Scott McClellan, best known as a bumbling, ineffectual press secretary for President Bush, until he switched sides and wrote a an anti-Bush memoir that made him a press darling, is endorsing Barack Obama. That’s fine. But I can’t help entertaining the thought that, like many attention-getting conservatives who have been very public in jumping ship, it’s more about Scott than Obama.
Suzanne Fields made the same point about The Endorsers in a funny column yesterday:
“Even mere scribblers are getting into the personal endorsement business. Ken Adelman, a magazine writer who was an arms-control maven in the Reagan administration, sounded more miffed with Alaska Gov. Sarah Palin than annoyed with Sen. John McCain. Or maybe he just wants a seat on the bus (and to keep his name in print)….
“Boris Johnson, the new mayor of London, offers an endorsement that merely embarrasses the endorser. He finds many reasons for hoping ‘Barack Hussein Obama’ wins, and, curiously, uses the middle name that has become the H-word in polite society here. ‘He seems highly intelligent,’ the mayor wrote in an op-ed in the London Daily Telegraph. ‘He has an air of courtesy and sincerity. Unlike the current occupant of the White House, he has no difficulty in orally extemporizing a series of grammatical sentences, each containing a verb.’ This was so over-the-top that Toby Harnden, the Washington correspondent for the Telegraph, felt compelled to apologize for the newspaper.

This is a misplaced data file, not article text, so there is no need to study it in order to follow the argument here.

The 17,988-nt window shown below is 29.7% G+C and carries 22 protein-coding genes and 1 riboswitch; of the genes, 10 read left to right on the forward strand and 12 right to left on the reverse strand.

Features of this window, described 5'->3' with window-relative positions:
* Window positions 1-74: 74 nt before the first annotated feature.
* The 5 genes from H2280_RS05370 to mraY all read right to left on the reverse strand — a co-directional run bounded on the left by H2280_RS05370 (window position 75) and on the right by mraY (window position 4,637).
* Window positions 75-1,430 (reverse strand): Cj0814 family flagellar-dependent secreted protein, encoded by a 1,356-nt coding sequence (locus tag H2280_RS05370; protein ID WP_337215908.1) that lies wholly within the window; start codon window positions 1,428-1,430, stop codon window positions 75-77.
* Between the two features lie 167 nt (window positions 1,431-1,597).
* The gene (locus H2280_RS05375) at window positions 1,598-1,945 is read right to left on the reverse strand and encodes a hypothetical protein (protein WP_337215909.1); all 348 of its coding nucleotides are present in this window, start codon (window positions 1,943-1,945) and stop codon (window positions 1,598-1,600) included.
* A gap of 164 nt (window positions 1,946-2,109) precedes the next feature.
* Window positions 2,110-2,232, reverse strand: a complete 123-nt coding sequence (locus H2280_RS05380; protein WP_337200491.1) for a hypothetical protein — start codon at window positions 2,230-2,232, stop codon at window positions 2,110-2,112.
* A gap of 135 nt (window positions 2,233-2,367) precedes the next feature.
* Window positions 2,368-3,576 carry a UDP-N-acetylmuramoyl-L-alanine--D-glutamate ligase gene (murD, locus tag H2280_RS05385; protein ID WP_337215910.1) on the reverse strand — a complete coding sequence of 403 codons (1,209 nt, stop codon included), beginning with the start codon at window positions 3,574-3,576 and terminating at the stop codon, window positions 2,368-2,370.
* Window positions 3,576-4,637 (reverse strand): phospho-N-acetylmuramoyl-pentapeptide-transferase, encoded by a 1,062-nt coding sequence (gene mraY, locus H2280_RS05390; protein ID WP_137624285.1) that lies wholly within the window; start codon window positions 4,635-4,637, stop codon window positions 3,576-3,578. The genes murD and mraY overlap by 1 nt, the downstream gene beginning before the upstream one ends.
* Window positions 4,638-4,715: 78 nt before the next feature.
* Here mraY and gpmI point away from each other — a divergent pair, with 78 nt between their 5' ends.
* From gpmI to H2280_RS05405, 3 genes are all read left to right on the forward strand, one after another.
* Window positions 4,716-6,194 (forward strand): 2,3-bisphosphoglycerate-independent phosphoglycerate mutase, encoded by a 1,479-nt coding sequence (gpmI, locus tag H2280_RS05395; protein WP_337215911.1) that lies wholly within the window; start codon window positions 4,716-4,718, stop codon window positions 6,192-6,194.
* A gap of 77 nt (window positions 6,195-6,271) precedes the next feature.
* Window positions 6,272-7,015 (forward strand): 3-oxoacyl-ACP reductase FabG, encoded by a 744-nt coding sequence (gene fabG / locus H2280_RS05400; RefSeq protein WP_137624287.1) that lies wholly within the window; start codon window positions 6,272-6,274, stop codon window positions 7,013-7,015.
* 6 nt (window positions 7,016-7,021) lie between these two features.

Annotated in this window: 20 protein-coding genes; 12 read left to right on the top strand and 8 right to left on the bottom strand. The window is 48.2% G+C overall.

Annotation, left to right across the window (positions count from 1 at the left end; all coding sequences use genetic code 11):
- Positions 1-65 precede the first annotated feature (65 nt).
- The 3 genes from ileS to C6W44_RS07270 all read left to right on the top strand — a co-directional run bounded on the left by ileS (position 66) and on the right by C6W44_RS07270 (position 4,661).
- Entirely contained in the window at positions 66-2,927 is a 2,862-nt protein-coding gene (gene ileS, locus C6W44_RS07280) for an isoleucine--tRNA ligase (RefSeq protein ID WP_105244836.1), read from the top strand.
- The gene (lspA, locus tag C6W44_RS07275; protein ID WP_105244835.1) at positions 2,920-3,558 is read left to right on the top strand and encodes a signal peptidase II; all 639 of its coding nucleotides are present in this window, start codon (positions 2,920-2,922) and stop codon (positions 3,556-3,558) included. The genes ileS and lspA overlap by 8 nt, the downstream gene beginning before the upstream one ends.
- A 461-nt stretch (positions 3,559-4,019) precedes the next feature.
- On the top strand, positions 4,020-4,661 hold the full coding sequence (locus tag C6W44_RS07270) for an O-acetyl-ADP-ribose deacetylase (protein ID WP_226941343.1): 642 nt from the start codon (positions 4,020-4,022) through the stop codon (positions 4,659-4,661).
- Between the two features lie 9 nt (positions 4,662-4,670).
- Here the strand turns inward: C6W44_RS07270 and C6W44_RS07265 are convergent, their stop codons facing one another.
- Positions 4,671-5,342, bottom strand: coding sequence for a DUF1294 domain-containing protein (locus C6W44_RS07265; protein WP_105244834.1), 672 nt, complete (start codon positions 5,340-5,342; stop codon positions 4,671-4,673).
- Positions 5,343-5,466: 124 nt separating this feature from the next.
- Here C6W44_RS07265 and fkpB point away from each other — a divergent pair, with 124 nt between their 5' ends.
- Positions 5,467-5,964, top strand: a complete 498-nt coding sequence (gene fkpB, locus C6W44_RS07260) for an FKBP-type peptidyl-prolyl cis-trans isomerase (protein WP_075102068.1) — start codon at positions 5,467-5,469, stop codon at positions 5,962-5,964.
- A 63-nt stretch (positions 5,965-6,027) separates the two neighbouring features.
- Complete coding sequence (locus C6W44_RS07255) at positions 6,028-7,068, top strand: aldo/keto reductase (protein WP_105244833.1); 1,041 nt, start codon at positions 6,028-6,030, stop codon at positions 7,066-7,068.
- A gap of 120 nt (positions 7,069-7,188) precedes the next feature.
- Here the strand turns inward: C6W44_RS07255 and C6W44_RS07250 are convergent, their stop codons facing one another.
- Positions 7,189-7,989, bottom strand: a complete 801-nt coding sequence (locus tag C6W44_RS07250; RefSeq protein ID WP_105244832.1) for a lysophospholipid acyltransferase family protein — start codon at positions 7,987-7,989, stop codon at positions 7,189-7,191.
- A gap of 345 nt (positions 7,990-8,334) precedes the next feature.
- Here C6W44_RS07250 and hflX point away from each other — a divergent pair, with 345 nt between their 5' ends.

“’What’s his argument?’ he asked. ‘Boiled down, Boris thinks that Obama is courteous, intelligent, sincere and speaks well. Oh, yes, and he is black. Shades of Joe Biden’s patronizing remark that Obama was ‘the first mainstream African-American who is articulate and bright and clean and a nice-looking guy.’”